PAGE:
Making a plan for your garden is one of the most important steps in success in growing. Each plant has specific sun, water, and size requirements in order to have optimal success. There are a few steps in planning that can save you a ton of heart break or disappointment later. Check them out below.
*The first step in planning the garden is to find your average last frost date in the spring. Click here to find your average last frost date. Once you have this date, you can start your seeds and seedlings accordingly. Your seed packets will tell you when is the best time to plant seeds and seedlings for tomatoes and peppers can be planted a few weeks after your average last frost date or when your soil temperature stays up above 50 degrees even at night.
*Next make a list of what you want to eat. There is no sense in growing things you don’t enjoy eating. Below is our list with the cold hardy or spring crops a the top and the warm season crops at the bottom.
*The next step is to make a list of when each plant can be planted. You can get a list of dates from your local extension office. I am in zone 7. You can look for Oklahoma Planting Times on Google to get the OSU extension list of planting times in Oklahoma. You can also click here to see how I keep my planting times straight.
*If you planted the previous year, you need to rotate your crops to a different area than that same type of plant was grown in the year before. Planting the same thing in the same spot year after year can cause pest and disease problems to reoccur. Draw out a map of where you had things planted last year so you can move everything you plant this year to a different area.
*Draw out a map to help you choose where to put your plants. You can use graph paper or do like we do and use the excel program to make a representation of your growing space. I like to have it be printable because I can reprint it and have a do over if I change my mind 100 times like I may or may not do. I use 1 square to represent 1 square foot of garden space. This way, when I look up how much space each plant takes to grow, I can mark off that many spaces on my map. I made the different spaces different colors so I would know the length of each bed when they are lined up in a row on the edges.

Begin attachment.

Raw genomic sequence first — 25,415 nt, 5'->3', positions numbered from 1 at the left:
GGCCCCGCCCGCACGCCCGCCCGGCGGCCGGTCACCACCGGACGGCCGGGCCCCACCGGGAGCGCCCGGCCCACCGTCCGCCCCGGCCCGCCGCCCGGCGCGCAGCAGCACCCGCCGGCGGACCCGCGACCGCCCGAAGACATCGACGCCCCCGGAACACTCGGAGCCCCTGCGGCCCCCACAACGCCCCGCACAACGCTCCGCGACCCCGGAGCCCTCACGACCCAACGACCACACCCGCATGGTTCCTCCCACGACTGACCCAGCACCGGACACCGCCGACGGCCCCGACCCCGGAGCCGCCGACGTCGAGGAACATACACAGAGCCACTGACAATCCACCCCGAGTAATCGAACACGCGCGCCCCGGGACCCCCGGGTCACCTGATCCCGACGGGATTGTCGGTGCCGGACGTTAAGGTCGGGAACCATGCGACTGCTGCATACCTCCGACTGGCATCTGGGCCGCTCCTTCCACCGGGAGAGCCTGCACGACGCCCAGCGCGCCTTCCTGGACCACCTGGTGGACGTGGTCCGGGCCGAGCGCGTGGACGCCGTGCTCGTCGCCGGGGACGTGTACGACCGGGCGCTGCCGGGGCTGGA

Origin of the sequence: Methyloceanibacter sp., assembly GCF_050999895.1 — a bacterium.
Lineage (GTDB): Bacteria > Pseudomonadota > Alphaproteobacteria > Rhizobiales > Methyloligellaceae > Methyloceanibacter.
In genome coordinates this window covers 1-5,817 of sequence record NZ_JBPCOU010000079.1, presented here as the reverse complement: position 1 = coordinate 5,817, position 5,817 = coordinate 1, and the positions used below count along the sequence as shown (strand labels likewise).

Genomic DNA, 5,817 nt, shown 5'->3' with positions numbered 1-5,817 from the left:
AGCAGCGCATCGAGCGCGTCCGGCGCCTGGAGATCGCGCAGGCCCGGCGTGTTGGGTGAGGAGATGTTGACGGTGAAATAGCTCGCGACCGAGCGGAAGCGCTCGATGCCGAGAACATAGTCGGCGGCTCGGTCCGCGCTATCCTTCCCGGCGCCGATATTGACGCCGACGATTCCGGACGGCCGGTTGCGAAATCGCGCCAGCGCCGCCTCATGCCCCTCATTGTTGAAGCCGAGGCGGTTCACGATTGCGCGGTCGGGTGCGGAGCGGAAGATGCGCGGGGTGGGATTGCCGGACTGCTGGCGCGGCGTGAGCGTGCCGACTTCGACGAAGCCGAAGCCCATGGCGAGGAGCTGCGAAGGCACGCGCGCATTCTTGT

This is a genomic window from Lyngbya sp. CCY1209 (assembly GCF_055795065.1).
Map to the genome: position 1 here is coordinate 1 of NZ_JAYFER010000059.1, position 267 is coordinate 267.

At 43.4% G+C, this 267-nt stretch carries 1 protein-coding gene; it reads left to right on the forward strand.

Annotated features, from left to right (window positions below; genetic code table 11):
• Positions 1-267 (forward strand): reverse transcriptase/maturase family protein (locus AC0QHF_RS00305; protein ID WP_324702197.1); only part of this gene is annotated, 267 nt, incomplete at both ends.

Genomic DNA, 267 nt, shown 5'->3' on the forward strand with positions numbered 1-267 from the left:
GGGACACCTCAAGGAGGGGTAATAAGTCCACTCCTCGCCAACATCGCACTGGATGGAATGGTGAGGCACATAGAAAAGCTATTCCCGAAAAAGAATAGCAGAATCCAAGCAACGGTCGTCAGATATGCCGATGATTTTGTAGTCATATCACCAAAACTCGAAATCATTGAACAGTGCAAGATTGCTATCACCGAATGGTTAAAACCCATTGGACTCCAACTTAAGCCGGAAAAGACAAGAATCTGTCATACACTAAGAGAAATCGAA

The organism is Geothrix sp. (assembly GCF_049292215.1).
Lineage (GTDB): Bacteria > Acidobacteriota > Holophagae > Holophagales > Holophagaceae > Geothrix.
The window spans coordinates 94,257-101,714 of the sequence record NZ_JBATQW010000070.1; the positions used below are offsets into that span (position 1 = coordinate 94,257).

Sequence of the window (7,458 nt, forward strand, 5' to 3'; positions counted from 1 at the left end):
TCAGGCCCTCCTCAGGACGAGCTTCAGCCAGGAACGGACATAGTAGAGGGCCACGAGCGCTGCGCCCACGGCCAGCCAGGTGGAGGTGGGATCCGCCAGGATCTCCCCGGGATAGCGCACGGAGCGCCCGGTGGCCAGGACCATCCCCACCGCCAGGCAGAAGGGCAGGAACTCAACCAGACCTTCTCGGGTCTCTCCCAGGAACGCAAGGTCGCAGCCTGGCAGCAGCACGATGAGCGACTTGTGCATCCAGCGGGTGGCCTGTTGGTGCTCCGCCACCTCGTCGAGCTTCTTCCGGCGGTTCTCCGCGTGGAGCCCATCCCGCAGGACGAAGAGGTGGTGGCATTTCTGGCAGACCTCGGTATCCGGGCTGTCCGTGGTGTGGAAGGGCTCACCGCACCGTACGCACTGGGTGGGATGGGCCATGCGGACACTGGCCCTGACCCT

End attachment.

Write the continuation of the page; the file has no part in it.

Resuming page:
These are our two garden areas and the maps that represent them.
*Choose which plants to put together by their needs. Some plants retard growth in other plants, so you need to check out a companion planting chart before you plan your garden. Click here to see one. You can also get the book “Carrots Love Tomatoes” to have companion plant information handy all the time. In addition to companion planting, each type of plant also has certain water, sun, and nutrient needs. You can group plants together to help you care for them throughout the summer, such as planting carrots with tomatoes helps the carrots stay cool in the shade of the tomato plants as well as the carrots help repel bugs that eat tomatoes. But also, potatoes need less water than squashes and melons, so you could plant all of your melons, cucumbers, and squashes along one side of your garden and water that area more. Check out your seed packets to find out the requirements for each plant.
*If you want to plan to succession planting, or plant the same crop every two weeks for six weeks to spread out your harvest times, map that information on your map as well.
*Estimate the mature size of each plant and use your seed packets or plant information tags to find out how much space to block off for each plant.
*Write the names of your plants on your chart and then write down what you have decided to grow with the planting time next to each one. Then organize them in groups of the same time, so on that week, you will know what all you need to be doing in the garden.
*Track the varieties you end up choosing so when you find a favorite, you can plant it again the following year. A little bit of planning in the garden will go a long, long way in making your garden more successful and easier to manage. Do you have any tips or tricks for planning what you will grow?